This morning it was back to the airport for me for my flight to Nairobi.  I tried to check in at the automatic kiosk, but it gave me an error message about my flight status requiring me to check in with a real person.  So I waited in a long line to speak with a real person, and then she told me that my suitcases were too heavy, and she also weighed my carryon bag and said that was too heavy.  Also, apparently the flight was overbooked and so I was going to be bumped to another flight – maybe in the evening, and maybe not til tomorrow.  Not good news, especially when I am jetlagged and haven’t had any coffee.  So I rearranged my luggage, this time taking everything heavy out of my carryon and putting it in a checked bag, and then I still had to pay a 100 euro fine.  Boo.  I guess the overnight stopover in Europe wasn’t such a good idea after all. 

The check-in woman gave me a standby boarding pass so I could get through security, and then I was supposed to talk to the airline staff at the gate to see if I could get a seat or if I would have to get bumped.  I got ready to use my very best African bargaining skills to try to get on the plane, and I even considered trying “I’m holding a diplomatic passport and I’m on government business” to see if that would get me anywhere.  (Amsterdam is nice but I’m ready to get to Nairobi and get settled in).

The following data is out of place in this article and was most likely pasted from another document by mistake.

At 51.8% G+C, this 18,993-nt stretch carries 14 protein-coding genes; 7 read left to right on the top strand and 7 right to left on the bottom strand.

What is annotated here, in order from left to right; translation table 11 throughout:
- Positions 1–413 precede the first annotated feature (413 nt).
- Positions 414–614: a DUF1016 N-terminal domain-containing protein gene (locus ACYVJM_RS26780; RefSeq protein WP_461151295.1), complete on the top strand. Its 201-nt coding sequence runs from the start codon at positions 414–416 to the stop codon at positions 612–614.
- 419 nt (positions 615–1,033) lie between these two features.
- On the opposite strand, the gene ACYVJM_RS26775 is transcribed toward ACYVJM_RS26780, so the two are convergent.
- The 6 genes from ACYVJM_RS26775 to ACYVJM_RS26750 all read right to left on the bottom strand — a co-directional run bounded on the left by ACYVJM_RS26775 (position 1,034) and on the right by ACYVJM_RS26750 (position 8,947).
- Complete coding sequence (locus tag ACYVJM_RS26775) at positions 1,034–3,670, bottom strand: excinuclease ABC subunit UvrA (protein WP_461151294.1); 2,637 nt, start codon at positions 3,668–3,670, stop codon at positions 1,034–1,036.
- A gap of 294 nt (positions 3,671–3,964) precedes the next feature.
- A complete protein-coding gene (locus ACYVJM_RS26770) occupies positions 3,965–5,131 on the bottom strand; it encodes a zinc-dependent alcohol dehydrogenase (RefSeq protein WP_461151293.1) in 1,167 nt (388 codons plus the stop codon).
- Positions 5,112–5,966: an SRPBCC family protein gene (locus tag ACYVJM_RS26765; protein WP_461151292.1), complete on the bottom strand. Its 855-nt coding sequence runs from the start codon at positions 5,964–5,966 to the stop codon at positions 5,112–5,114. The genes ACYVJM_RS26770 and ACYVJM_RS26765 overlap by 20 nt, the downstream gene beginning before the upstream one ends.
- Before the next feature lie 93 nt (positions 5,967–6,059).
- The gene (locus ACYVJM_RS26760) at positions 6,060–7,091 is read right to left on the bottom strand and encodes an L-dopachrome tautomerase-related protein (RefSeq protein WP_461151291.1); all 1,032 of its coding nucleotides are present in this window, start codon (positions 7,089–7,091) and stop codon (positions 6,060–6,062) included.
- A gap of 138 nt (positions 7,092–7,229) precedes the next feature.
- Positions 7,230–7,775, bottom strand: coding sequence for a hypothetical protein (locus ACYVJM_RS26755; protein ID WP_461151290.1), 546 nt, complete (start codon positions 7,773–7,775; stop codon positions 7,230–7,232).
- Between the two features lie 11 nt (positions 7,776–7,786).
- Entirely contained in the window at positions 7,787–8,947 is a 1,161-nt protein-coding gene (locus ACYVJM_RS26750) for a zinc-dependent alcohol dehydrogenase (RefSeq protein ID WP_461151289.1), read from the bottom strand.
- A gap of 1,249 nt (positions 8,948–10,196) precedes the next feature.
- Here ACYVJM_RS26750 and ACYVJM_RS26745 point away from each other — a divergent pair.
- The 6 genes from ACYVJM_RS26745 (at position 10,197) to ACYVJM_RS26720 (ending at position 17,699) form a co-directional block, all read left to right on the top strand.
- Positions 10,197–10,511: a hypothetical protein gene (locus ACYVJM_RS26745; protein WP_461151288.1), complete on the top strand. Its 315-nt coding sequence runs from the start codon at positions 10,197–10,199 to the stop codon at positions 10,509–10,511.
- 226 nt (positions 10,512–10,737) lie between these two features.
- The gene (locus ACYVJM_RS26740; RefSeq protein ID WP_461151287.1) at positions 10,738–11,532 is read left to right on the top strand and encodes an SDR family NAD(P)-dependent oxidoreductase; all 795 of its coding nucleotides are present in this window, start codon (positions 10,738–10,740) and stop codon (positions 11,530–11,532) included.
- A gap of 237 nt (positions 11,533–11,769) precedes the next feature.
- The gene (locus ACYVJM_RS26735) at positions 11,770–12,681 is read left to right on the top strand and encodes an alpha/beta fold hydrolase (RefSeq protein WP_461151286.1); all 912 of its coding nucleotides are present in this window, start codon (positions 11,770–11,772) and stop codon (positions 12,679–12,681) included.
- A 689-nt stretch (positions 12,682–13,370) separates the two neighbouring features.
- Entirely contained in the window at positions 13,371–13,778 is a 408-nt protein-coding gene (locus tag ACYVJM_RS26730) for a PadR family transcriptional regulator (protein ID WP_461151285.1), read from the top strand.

But before I had to pull out my African bargaining skills, the woman at the gate gave me a real boarding pass with a seat assignment.  Yay!  And then as I boarded the plane, the flight attendant directed me to my seat “upstairs” (it’s one of those giant planes with a small upstairs cabin).  So I hauled my suitcase up the little stairway, and discovered that they gave me a seat in business class – awesome!  (Definitely worth the 100 euro luggage fine).  I don’t think it’s because of my diplomatic passport since none of the check-in people looked at the cover that says it’s a diplomatic passport.  They just went straight to the picture page with my information on it.  So I guess I just got lucky, and I will have to see if the diplomatic passport has any power some other time.

I’m sorry to say that business class airplane food still tastes like airplane food, even though they put a little tablecloth on my tray table and serve the food on real dishes.  

The reclining seat with the footrest and the nicer pillow and blanket are much appreciated, though, as are the better headphones (movie selection is the same as for the proletariat).  All in all, I have to say I wouldn’t mind flying business class again someday! No more unnecessary overnight stopovers, though – getting real sleep is nice, but not really worth all the hassle of having to check in and go through airport security again.

Next blog post: from Nairobi!